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Evening Song

I.
She is running.
A thorn steals a thread
and she unravels.
When she wakes
she plucks a fingernail
from a blooded half-moon
on her shoulder.

So often, you know,
we ascribe our pain
to a delusion

and the delusion
is a wish
to be torn
by another

at least then
you are seen.

In the moonlight
or under the shadowless sun,
a tear in time.
And on this day:
an Event
that included the You
You were,
and somehow
this makes
the You you are now
a little less Less.

II.
Supine on the velvet banquette
in that old bar in north Harlem
she slips her fingernails down her neck
her wrist cigarette thin, lips brooding.
You’d call her arrogant; no softening
to a mouth marroon,
as smoke droops down
double gin lifts up.

Resentment makes us blind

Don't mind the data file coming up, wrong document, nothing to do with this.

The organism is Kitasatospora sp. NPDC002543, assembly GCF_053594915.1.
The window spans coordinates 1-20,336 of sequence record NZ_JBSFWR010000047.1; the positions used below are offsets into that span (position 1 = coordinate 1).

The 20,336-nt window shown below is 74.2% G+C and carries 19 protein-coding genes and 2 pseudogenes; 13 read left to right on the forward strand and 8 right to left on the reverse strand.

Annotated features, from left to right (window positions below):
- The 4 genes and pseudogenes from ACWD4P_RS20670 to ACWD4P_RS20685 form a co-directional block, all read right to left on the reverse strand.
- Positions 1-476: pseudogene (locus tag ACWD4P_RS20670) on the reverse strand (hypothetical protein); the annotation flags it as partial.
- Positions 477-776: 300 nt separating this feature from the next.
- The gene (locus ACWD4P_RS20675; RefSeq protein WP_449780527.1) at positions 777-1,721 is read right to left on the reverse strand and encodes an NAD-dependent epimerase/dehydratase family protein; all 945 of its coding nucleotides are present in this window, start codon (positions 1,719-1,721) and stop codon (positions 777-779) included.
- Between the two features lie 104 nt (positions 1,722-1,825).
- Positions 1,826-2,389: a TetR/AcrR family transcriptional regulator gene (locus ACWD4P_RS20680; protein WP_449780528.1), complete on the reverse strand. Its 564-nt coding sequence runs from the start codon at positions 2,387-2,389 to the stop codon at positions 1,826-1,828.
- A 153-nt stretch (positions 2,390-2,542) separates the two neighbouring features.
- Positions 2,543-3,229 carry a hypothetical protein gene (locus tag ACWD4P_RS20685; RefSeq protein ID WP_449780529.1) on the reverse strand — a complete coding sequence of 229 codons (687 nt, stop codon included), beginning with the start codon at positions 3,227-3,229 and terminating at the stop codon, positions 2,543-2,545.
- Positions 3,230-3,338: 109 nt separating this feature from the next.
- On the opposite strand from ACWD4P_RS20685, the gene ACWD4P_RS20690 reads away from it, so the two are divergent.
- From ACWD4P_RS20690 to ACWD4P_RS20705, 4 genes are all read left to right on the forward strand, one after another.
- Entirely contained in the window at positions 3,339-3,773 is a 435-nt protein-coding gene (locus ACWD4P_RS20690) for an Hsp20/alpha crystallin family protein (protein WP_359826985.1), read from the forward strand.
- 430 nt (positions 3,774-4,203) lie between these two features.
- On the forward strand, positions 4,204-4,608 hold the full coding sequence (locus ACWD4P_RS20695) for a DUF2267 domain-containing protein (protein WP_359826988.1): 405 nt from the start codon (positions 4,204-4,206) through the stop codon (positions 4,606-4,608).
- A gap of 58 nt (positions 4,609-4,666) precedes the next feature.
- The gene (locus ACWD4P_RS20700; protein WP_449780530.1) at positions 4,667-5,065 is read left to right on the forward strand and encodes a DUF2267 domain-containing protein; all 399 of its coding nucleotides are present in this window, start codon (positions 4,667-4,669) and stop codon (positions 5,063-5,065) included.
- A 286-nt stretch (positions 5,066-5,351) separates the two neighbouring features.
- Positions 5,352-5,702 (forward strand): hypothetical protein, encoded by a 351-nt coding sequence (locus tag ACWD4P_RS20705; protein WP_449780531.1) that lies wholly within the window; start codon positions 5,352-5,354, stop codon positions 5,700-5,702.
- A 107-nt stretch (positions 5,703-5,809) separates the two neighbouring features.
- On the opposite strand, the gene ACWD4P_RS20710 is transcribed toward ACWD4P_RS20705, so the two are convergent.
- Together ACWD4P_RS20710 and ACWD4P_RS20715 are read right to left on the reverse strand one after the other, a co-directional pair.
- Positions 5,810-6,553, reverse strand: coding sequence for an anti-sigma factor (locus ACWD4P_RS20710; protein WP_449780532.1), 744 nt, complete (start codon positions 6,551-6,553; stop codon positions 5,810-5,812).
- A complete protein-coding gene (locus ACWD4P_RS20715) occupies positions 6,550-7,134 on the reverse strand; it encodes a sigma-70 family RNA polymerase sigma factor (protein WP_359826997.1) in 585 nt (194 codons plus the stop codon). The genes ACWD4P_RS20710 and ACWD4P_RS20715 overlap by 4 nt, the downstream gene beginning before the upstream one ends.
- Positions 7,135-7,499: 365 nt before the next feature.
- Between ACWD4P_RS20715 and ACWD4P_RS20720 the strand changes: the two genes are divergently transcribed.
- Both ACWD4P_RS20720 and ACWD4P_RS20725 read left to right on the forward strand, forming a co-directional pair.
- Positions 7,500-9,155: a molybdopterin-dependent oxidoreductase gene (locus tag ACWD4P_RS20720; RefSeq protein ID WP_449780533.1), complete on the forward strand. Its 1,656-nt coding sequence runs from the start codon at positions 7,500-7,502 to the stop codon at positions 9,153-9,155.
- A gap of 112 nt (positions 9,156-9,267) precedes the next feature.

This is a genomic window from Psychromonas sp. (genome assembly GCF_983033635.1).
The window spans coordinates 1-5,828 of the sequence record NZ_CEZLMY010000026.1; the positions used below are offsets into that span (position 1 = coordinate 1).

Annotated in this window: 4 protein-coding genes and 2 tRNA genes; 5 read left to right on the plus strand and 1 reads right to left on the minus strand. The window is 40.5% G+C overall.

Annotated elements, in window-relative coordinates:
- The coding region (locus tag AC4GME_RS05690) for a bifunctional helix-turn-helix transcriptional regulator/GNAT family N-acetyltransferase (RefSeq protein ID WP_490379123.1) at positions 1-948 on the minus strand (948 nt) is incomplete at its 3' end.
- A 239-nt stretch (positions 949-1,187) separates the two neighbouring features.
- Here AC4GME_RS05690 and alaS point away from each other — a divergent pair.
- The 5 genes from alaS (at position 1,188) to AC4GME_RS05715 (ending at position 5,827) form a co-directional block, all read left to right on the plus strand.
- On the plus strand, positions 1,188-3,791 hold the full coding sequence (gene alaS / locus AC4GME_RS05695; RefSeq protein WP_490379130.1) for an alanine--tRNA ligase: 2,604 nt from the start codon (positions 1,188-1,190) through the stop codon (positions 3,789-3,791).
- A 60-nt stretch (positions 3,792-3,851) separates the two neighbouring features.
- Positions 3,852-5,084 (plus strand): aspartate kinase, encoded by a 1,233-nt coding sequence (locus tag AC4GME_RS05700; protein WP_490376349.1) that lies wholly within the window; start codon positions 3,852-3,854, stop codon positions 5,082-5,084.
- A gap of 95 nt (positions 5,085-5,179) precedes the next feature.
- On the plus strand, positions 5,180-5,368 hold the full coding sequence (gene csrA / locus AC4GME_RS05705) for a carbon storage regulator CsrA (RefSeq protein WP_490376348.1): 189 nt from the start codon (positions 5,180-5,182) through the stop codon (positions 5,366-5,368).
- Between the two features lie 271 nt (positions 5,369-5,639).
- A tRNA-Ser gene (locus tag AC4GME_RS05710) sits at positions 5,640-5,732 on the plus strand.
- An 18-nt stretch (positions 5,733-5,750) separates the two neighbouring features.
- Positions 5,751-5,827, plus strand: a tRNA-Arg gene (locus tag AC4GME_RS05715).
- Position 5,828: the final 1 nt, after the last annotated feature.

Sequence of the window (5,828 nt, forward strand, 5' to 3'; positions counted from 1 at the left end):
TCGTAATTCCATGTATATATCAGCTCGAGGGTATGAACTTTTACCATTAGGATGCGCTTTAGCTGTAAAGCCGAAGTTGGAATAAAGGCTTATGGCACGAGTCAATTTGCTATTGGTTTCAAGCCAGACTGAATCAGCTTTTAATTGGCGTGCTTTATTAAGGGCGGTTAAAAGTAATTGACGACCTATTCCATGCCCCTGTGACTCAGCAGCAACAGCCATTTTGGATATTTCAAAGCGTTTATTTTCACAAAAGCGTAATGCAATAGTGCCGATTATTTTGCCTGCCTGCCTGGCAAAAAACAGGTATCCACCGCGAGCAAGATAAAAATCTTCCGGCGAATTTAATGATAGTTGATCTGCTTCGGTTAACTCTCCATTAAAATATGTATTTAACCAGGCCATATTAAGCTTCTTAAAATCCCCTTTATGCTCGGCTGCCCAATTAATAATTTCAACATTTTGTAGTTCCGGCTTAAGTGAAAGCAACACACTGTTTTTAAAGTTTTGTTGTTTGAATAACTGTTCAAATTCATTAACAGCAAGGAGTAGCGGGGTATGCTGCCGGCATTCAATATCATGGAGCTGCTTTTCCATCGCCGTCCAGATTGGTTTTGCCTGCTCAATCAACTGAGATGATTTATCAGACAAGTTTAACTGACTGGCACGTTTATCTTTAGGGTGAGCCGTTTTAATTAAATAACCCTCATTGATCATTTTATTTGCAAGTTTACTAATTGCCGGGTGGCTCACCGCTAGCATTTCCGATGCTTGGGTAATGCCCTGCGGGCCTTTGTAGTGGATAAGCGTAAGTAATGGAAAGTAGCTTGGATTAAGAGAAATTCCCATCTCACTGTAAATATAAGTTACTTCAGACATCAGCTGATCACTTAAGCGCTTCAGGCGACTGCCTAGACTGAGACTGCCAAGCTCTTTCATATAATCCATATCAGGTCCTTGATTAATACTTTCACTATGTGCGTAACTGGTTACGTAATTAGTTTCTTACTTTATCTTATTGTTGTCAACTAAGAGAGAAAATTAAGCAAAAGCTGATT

to what is precious and what is rare.
Degas
hated his women
and painted them so:
slouched shoulders, legs askew.
How is it different, I wonder, for you?

So often, you know,
Beauty is a victory
of delusion,
or a particularly elegant submission
to pain.
Eyes wide as prey, cast down
in fear or preparation,
if you are happy it’s an accident –
the wrist, the ring, the dress’s drape.

Her hair she pinned to the nape,
later to be grazed and bitten
by a gentle or not so-and-so
just gliding by –
her eyes are dancers
counting 8’s
Begin
and again
and again another way.

“I have always hated money”
Surprised he wraps her throat.
“And what happens
when that money hates you back?”